Diabetic patients with coronary artery disease have an altered myocardial metabolism of glucose and free fatty acids (FFA) and accelerated and diffuse atherogenesis with involvement of peripheral coronary segments that causes chronic hypoperfusion and hibernation. Therefore, in coronary diabetic patients the ischaemic metabolic changes that occur as a consequence of the mismatch between blood supply and cardiac metabolic requirements are heightened by the diabetic metabolic alterations.Important metabolic alterations in diabetic patients are the decreased utilization of glucose and the increase in muscular and myocardial FFA uptake and oxidation. These metabolic changes are responsible for the increased susceptibility of the diabetic heart to myocardial ischaemia and to a greater decrease of myocardial performance for a given amount of ischaemia compared to non diabetic hearts.A therapeutic approach aimed at an improvement of cardiac metabolism through manipulations of the utilization of metabolic substrates should result in an improvement of myocardial ischaemia and of left ventricular function. The inhibition of FFA oxidation improves cardiac metabolism at rest, increases the cardiac resistance to ischaemia and therefore reduces the decline of left ventricular function due to chronic hypoperfusion and repetitive episodes of myocardial ischaemia in patients with and without diabetes.Modulation of myocardial FFA metabolism should be the key target for metabolic interventions in diabetic patients with coronary artery disease.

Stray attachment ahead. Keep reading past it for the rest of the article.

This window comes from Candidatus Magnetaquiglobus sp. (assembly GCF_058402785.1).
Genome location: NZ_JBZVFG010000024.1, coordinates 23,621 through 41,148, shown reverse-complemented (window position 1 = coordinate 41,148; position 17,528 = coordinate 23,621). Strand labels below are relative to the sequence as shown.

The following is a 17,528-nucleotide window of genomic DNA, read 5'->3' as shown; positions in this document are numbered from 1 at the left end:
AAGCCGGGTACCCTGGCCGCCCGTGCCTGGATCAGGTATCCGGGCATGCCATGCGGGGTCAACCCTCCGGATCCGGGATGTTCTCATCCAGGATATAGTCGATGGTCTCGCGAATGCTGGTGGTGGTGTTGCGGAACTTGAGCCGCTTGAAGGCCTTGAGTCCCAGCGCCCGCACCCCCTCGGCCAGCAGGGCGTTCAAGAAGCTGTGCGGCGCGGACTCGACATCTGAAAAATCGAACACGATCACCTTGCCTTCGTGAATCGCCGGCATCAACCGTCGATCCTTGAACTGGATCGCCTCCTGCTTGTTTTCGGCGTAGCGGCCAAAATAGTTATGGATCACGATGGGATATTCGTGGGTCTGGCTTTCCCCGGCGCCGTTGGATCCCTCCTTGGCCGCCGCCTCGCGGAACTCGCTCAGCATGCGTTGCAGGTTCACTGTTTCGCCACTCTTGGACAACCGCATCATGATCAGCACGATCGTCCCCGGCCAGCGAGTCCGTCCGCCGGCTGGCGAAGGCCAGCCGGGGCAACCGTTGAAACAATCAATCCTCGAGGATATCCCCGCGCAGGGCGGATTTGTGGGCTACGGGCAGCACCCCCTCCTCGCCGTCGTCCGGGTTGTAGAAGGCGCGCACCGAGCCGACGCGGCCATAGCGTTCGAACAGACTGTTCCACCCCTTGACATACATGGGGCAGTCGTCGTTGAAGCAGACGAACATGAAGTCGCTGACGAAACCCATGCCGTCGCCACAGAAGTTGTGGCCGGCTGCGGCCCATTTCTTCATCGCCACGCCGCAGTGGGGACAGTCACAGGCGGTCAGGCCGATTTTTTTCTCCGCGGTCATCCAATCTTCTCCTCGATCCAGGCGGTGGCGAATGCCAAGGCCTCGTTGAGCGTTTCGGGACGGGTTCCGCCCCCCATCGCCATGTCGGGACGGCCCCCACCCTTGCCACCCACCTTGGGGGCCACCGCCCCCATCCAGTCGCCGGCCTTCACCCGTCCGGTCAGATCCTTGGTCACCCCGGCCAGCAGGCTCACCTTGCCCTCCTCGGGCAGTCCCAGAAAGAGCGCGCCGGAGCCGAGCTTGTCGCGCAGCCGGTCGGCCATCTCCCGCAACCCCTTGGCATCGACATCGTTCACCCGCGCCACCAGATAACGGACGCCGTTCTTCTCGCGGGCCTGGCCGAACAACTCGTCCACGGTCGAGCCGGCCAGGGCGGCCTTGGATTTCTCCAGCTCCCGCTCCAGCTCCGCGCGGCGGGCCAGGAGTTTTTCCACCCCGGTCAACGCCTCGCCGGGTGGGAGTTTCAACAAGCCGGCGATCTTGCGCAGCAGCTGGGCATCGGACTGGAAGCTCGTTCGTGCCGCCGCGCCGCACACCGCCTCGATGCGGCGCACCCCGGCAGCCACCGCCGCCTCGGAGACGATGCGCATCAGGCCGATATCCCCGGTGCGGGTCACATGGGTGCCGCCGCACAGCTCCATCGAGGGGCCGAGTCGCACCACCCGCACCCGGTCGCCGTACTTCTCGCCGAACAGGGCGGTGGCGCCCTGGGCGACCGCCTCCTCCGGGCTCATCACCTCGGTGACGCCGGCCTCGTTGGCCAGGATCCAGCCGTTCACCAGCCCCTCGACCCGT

- Coronary artery disease
- Free fatty acids
- Myocardial metabolism
ASJC Scopus subject areas
- Endocrinology, Diabetes and Metabolism
- Cardiology and Cardiovascular Medicine
- Physiology (medical)